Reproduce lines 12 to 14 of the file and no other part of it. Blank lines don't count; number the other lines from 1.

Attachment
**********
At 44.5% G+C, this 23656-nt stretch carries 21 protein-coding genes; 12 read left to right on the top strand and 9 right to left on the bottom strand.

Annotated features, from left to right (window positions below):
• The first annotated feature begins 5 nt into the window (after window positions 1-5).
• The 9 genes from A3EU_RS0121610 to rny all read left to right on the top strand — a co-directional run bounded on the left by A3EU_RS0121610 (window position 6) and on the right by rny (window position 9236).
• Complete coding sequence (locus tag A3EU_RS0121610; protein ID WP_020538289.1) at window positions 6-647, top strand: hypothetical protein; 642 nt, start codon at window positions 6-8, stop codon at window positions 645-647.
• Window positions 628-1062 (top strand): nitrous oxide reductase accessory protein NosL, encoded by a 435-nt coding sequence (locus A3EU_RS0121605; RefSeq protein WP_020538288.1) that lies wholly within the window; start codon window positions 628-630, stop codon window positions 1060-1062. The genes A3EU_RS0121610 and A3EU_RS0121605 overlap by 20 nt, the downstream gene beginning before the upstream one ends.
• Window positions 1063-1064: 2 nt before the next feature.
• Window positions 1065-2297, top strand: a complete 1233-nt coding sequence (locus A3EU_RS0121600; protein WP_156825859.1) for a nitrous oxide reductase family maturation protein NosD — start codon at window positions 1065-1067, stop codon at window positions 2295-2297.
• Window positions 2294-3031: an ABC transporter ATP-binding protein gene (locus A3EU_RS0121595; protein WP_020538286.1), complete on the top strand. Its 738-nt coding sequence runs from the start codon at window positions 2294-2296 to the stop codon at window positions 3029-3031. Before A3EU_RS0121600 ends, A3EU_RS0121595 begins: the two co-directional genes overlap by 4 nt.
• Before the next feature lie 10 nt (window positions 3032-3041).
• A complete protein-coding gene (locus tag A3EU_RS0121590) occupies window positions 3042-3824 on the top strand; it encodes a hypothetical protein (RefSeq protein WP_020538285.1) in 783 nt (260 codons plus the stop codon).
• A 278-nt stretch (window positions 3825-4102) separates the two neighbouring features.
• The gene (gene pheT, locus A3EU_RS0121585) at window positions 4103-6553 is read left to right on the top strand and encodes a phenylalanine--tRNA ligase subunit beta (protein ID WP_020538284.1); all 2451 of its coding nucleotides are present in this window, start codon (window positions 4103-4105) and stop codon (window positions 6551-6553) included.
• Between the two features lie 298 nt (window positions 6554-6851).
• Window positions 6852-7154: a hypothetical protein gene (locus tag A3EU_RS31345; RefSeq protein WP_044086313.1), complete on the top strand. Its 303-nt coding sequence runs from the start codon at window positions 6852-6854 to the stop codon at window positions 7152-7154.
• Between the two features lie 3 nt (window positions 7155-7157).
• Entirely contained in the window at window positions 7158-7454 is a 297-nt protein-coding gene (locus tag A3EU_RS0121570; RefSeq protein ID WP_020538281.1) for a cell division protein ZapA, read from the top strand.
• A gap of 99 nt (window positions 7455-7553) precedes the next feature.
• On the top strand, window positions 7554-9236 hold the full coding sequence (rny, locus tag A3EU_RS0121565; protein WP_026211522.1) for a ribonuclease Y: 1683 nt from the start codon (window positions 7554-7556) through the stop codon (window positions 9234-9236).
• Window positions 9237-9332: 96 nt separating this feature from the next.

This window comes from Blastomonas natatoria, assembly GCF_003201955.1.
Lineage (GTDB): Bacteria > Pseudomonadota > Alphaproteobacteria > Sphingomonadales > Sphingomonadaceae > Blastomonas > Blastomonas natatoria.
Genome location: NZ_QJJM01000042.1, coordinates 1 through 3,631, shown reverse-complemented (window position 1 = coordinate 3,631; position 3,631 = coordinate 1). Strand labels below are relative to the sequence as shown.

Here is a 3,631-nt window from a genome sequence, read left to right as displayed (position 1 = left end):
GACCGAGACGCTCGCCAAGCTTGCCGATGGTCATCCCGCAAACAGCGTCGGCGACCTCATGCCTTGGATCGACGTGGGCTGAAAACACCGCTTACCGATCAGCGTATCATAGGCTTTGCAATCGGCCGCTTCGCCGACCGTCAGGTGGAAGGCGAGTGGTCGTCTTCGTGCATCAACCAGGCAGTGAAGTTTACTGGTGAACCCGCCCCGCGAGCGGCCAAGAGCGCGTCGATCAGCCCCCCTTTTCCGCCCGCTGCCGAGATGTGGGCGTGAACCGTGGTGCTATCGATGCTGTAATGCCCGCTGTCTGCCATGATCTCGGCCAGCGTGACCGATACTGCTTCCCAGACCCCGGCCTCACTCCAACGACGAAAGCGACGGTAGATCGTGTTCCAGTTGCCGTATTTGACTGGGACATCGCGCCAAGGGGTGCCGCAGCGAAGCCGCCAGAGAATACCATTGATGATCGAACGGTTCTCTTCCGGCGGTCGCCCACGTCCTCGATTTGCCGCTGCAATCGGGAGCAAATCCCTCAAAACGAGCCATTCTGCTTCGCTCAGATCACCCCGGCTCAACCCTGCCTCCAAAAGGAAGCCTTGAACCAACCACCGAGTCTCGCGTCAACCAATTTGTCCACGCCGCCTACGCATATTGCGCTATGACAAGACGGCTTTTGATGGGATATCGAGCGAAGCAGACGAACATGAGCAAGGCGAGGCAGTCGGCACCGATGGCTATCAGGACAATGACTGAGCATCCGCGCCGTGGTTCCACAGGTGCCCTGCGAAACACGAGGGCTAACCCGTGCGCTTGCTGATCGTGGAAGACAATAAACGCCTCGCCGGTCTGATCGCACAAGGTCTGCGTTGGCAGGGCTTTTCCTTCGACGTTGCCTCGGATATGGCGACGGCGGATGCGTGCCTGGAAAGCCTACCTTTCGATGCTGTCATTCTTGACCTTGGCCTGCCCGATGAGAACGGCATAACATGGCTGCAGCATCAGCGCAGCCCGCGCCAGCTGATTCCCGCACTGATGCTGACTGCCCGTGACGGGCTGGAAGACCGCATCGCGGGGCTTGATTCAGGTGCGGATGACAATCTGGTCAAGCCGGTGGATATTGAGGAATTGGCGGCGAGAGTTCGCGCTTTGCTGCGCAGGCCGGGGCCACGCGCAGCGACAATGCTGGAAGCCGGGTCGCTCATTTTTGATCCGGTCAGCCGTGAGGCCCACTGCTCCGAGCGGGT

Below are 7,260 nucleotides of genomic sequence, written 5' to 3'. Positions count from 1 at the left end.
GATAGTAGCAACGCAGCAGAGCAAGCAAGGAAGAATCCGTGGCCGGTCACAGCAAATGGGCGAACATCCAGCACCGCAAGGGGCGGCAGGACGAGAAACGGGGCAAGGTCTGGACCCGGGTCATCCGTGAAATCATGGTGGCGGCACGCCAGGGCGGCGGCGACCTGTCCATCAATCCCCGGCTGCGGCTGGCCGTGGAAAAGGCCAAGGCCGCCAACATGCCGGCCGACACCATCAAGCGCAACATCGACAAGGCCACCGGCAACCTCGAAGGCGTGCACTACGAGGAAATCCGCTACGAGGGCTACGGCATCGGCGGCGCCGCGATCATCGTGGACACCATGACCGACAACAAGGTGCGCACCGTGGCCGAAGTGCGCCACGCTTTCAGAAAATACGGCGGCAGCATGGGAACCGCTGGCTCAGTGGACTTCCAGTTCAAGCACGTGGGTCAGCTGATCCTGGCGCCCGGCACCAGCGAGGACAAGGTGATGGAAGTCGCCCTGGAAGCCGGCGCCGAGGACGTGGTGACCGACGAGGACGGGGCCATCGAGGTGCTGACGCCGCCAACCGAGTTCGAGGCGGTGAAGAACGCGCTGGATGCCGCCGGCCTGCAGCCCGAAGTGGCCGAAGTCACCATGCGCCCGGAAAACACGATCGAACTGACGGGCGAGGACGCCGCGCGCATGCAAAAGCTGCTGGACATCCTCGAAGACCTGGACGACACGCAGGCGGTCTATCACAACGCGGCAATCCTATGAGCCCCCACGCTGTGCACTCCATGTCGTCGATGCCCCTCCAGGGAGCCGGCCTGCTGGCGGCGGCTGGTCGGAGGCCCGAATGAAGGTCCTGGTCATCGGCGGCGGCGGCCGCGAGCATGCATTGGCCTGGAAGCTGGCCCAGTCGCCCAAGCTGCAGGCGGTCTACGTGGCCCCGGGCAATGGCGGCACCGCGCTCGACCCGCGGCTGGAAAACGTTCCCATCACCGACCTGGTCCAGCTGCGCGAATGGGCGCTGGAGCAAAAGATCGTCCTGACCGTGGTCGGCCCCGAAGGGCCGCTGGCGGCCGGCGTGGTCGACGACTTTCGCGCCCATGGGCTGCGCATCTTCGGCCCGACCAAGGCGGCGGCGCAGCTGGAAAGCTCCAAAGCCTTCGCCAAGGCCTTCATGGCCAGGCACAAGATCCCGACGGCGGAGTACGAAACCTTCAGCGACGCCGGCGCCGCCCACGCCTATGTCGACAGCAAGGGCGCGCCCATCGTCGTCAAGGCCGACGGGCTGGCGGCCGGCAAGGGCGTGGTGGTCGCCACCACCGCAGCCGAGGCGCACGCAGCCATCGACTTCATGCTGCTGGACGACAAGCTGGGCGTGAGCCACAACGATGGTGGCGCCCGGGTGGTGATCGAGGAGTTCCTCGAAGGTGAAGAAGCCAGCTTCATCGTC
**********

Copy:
• A 278-nt stretch (window positions 3825-4102) separates the two neighbouring features.
• The gene (gene pheT, locus A3EU_RS0121585) at window positions 4103-6553 is read left to right on the top strand and encodes a phenylalanine--tRNA ligase subunit beta (protein ID WP_020538284.1); all 2451 of its coding nucleotides are present in this window, start codon (window positions 4103-4105) and stop codon (window positions 6551-6553) included.
• Between the two features lie 298 nt (window positions 6554-6851).